Disclosure: Some of the links mentioned below are affiliate links, meaning, we may earn money or products from the companies mentioned in this post.
Intimate Partner Violence (IPV) is said to be one of the most underreported crimes worldwide for both men and women. It occurs among all socioeconomic, religious and cultural groups, and is one of the major public health issues in the United States that has significant long-term physical and mental health consequences.
World Health Organization defines Intimate partner violence as behavior by an intimate partner or ex-partner that causes physical, sexual or psychological harm, including physical aggression, sexual coercion, and psychological abuse and controlling behaviors. According to a report, published by Centers for Disease Control and Prevention, 1 in 3 women and 1 in 4 men in the United States have been victims of some form of physical violence by an intimate partner in their lifetime, and 1 in 5 women in the Asian communities in the US have been victims of physical violence, rape or stalking.
To understand more about the issue and the available support in Dallas-Fort Worth Metroplex, Asian Aces talked to the team of CHETNA, a non-profit organization that is committed to empowering South-Asians affected by Domestic Violence.
CHETNA was co-founded by two professionally accomplished women – Anu Agarwal, an entrepreneur and Ila Sarkar, a Statistician, who met through their social networks and identified a need for a reliable and safe place where individuals in the South Asian community could seek help in the situations of domestic and family violence.
Today, they are an active and engaged team with several long standing board members including Sushma Malhotra, Mina Kini, Partho Ghosh, and Anji Mittal, two full time staff, Program Manager Tasneem Rajan and Client Advocate Tulsi Naik, part time/contracted providers, and many volunteers who contribute towards the welfare of survivors. This team assists individuals, both male and female who experience domestic violence, with assistance in identifying their needs (case management), support during legal cases (divorce/child custody and immigration) and in becoming self-sufficient in their journey free from violence.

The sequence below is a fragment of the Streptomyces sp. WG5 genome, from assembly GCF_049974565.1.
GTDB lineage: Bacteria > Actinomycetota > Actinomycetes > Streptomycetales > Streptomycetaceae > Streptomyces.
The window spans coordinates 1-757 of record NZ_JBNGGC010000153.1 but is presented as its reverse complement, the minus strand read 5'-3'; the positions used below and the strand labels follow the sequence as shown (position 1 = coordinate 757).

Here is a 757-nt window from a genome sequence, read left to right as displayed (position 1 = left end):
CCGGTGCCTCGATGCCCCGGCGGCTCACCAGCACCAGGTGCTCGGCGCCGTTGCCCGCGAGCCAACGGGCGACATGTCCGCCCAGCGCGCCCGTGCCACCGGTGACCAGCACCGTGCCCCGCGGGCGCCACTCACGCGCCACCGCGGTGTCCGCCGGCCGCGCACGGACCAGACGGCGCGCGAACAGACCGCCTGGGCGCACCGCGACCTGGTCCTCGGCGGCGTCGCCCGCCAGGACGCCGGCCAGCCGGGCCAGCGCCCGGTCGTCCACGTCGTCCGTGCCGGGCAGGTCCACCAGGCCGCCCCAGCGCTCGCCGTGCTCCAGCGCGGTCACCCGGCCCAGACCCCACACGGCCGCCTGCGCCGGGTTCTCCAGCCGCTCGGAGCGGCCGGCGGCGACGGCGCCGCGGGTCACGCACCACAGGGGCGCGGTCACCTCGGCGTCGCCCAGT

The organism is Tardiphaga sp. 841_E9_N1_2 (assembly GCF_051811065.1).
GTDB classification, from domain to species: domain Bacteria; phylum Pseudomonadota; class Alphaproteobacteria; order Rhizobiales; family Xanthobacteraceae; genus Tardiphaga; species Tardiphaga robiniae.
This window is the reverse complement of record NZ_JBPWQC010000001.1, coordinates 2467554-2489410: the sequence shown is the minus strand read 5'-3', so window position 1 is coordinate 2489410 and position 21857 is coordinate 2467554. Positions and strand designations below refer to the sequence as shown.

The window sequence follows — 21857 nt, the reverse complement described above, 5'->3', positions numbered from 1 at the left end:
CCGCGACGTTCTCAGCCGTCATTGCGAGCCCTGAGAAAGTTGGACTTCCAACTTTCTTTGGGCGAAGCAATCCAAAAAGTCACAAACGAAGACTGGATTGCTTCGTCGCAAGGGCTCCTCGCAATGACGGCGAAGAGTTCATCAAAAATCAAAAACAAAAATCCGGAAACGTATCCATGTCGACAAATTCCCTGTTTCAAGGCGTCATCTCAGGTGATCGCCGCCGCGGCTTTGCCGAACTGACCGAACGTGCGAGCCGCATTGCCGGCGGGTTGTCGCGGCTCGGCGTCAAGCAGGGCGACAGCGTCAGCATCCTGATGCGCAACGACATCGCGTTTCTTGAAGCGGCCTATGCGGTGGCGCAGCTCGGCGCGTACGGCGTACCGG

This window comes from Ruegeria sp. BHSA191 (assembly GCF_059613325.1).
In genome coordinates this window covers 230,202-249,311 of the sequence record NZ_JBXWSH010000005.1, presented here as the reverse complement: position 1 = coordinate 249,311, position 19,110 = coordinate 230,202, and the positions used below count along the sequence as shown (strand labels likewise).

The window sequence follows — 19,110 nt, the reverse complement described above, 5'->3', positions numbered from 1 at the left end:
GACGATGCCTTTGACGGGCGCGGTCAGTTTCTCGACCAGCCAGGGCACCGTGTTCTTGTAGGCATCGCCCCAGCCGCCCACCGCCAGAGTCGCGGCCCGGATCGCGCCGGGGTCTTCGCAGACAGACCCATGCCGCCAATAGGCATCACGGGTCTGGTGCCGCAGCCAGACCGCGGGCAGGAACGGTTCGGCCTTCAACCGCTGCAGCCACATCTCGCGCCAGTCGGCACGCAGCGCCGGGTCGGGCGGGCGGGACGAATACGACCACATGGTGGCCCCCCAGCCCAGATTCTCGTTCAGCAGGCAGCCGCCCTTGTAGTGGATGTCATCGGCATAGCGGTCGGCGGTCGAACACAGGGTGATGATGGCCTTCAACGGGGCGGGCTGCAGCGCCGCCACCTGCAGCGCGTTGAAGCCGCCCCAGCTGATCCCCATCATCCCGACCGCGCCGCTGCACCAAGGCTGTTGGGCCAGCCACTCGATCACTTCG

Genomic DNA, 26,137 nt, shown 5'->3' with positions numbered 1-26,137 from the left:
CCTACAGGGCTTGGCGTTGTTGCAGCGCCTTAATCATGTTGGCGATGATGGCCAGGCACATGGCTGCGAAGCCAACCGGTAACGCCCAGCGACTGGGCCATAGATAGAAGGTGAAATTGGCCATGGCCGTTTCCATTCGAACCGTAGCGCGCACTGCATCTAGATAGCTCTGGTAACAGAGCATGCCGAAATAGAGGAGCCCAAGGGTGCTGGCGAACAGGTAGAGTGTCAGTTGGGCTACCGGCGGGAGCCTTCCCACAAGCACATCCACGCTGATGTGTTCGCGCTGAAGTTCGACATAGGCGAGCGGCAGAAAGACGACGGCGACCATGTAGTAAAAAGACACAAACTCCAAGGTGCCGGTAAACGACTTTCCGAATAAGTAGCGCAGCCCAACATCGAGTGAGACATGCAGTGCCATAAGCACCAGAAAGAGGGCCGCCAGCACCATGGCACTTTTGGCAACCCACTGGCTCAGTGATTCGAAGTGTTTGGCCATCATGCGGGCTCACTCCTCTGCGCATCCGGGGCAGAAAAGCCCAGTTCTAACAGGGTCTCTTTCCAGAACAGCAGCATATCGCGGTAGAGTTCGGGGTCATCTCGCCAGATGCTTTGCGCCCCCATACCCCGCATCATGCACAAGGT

CHETNA also provides workshops to aid in enhancing skills, education, and employability, and to empower victims to achieve and lead an independent life. Their staff regularly conducts awareness presentations highlighting South Asian cultural and communal issues that at times becomes the basis of waning relationships.
Can you briefly walk us through the story of CHETNA – When did it start and what was the idea behind starting this organization?
We incorporated CHETNA in 2005 after identifying the need in the Dallas-Fort Worth area to have services for South Asian victims of domestic violence.
Domestic violence is a complex issue in the South Asian community. Multi-faceted and intricate challenges like language, immigration status, lack of family support, cultural and/or religious barriers keep South Asian victims in abusive situations for longer periods of time and prevent them from seeking outside assistance.
We recognized the uniqueness of this experience in the South Asian community and decided to fill the void by providing culture-specific services to victims that are not always understood by mainstream service providers.
How big is the problem?